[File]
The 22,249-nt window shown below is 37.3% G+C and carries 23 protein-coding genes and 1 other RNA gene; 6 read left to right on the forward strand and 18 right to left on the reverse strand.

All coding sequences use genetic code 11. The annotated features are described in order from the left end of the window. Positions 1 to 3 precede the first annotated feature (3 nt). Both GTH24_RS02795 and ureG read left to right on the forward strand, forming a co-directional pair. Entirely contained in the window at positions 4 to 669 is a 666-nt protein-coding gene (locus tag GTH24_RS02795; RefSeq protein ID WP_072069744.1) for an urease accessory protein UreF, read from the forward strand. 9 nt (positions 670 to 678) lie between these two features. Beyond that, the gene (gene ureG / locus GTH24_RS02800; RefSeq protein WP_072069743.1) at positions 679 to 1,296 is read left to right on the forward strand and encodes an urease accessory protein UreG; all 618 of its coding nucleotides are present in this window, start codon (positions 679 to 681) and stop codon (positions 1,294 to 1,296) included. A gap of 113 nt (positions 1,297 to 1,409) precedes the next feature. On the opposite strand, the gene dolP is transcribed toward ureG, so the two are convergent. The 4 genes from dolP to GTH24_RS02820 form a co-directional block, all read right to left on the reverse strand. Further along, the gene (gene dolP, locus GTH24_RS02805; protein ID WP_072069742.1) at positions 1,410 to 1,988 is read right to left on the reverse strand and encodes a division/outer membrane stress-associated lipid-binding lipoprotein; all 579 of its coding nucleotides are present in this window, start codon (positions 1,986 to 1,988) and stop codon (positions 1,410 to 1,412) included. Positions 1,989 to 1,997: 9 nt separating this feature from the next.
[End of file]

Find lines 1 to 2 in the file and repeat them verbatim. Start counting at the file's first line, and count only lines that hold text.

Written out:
The 22,249-nt window shown below is 37.3% G+C and carries 23 protein-coding genes and 1 other RNA gene; 6 read left to right on the forward strand and 18 right to left on the reverse strand.

All coding sequences use genetic code 11. The annotated features are described in order from the left end of the window. Positions 1 to 3 precede the first annotated feature (3 nt). Both GTH24_RS02795 and ureG read left to right on the forward strand, forming a co-directional pair. Entirely contained in the window at positions 4 to 669 is a 666-nt protein-coding gene (locus tag GTH24_RS02795; RefSeq protein ID WP_072069744.1) for an urease accessory protein UreF, read from the forward strand. 9 nt (positions 670 to 678) lie between these two features. Beyond that, the gene (gene ureG / locus GTH24_RS02800; RefSeq protein WP_072069743.1) at positions 679 to 1,296 is read left to right on the forward strand and encodes an urease accessory protein UreG; all 618 of its coding nucleotides are present in this window, start codon (positions 679 to 681) and stop codon (positions 1,294 to 1,296) included. A gap of 113 nt (positions 1,297 to 1,409) precedes the next feature. On the opposite strand, the gene dolP is transcribed toward ureG, so the two are convergent. The 4 genes from dolP to GTH24_RS02820 form a co-directional block, all read right to left on the reverse strand. Further along, the gene (gene dolP, locus GTH24_RS02805; protein ID WP_072069742.1) at positions 1,410 to 1,988 is read right to left on the reverse strand and encodes a division/outer membrane stress-associated lipid-binding lipoprotein; all 579 of its coding nucleotides are present in this window, start codon (positions 1,986 to 1,988) and stop codon (positions 1,410 to 1,412) included. Positions 1,989 to 1,997: 9 nt separating this feature from the next.